Tips for keep­ing calm at Christmas

The Horowhenua Mail - - CONVERSATIONS -

It’s De­cem­ber 24 and you’ve for­got­ten a present? Try the su­per­mar­ket, says a Neigh­bourly mem­ber. You’ll be sur­prised at what’s there.

Christmas is meant to be the most won­der­ful time of the year, but some­times it’s the most stress­ful. Neigh­bourly asked mem­bers to share their top Christmas sur­vival tips; here are some of our favourites.

‘‘Don’t panic if the shops are shut and it’s Christmas Eve and you’re sure you’ve for­got­ten some­one,’’ says Jess from Beck­en­ham. ‘‘The su­per­mar­ket is a sur­pris­ingly good place for emer­gency gifts – and it doesn’t have to be a plain box of choco­lates ei­ther. My favourites are fancy Mex­i­can hot choco­late in the tea and cof­fee aisle, and a posh jar of peanut but­ter.’’

‘‘Al­ways have a cou­ple of ex­tra gift-wrapped presents on hand, just in case a vis­i­tor calls by,’’ says Ter­rie from Kens­ing­ton. ‘‘Boxed choco­lates, bis­cuits or lol­lies are per­fect as ex­tra gifts – if they’re not given away they can be used later.’’

Keen to avoid wrap­ping loads of gifts on Christmas Eve? ‘‘Ask for free present-wrap­ping at shops,’’ says Ch­eryl from Kai­waka. ‘‘A lot of shops do this but just don’t ad­ver­tise it.’’

Look­ing for ways to save money? ‘‘Agree with your fam­ily to buy each other sec­ond­hand presents,’’ sug­gests Ab­bie from Gate Pa. ‘‘Ei­ther find a gen­uine present that you hope they will like, or I of­ten go for some­thing silly that we can have fun with and then re-do­nate to an op shop when we’re done with it.’’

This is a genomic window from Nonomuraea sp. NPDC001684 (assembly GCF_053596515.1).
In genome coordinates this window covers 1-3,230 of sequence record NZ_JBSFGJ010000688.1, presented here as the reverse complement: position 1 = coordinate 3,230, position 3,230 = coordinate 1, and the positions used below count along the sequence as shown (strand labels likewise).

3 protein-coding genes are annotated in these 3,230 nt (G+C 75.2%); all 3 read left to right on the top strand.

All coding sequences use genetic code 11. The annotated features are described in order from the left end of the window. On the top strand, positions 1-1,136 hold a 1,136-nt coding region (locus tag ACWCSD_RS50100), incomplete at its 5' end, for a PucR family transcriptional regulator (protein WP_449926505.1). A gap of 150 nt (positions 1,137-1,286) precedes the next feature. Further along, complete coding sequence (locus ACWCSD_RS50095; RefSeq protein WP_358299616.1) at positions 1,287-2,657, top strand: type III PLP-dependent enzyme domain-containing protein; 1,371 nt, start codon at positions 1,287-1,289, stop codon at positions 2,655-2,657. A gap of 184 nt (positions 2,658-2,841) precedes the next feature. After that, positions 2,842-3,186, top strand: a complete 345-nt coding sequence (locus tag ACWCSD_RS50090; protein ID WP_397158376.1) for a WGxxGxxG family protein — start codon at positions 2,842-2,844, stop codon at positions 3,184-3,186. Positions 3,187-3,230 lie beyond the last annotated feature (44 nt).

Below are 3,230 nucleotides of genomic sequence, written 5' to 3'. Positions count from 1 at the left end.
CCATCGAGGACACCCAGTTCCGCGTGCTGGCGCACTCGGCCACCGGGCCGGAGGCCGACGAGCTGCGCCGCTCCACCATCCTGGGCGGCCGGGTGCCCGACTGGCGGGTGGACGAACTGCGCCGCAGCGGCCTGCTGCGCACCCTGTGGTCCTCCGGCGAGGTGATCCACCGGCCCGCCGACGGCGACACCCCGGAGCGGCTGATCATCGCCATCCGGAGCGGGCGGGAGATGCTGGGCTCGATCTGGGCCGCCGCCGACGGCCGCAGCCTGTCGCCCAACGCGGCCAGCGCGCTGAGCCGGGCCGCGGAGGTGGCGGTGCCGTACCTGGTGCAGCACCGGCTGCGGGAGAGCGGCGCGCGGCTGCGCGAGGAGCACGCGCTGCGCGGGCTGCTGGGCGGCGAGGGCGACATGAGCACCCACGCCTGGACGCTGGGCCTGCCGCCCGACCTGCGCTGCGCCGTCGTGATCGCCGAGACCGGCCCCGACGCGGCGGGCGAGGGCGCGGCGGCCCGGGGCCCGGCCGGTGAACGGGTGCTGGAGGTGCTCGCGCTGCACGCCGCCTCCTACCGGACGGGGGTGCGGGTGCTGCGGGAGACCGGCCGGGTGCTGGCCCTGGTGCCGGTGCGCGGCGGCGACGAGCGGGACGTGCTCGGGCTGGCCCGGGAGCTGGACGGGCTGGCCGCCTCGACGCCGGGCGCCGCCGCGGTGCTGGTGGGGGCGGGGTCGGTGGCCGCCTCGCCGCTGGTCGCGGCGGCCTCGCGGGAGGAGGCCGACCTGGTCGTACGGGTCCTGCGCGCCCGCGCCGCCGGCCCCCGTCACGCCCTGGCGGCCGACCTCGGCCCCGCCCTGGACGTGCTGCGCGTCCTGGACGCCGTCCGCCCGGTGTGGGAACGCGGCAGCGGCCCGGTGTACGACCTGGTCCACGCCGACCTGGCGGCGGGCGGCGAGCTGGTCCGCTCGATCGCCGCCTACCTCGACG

‘‘After liv­ing in the UK and hav­ing the full English Christmas din­ners, we now keep it sim­ple,’’ says Edith from Maraenui. ‘‘We pack fresh sal­ads, cold meats cooked over a cou­ple of days

‘‘Al­ways have a cou­ple of ex­tra giftwrapped presents on hand, just in case a vis­i­tor calls by.’’

be­fore­hand, a cheese­board and crack­ers, and Christmas cake and pud­ding, then head to the beach or park and set up for the day.’’

‘‘If peo­ple are com­ing over for Christmas lunch or din­ner, ask ev­ery­one to bring a plate of food to share,’’ says Annette from Park­lands-Marsh­lands. ‘‘It’s stress-free and cheaper on the pocket if ev­ery­one pitches in, and there is al­ways enough food to go around.’’

Wendy from Have­lock North likes to make Christmas Day fun. ‘‘One year we made a treasure hunt with a series of clues lead­ing to a present,’’ she say. ‘‘We also have a tra­di­tion of tak­ing a group photo with masks, hats or what­ever’s avail­able.’’

‘‘For some, Christmas can be a very lonely time of the year,’’ Ann from Motueka says.

‘‘Call on your neigh­bour, take a wee gift, share your Christmas cake or large ham, and in­vite them over for a drink.’’

If you’d like to make Christmas 2018 eas­ier, start your plan­ning now.

Mary from Nel­son ‘‘shops all year for gifts and has a spe­cial ‘gift shelf’ which is es­pe­cially use­ful when I sud­denly, un­ex­pect­edly, need an ex­tra present for some­one,’’ while Anna from Nel­son South ‘‘buys Christmas club vouch­ers each week start­ing in Jan­uary, and by Christmas I have a good amount avail­able to spend at the su­per­mar­ket.’’

Keen to read more Christmas sur­vival tips? Read the full list at www.neigh­ christ­mas­sur­vival­guide.

Don’t let Christmas wear you out.

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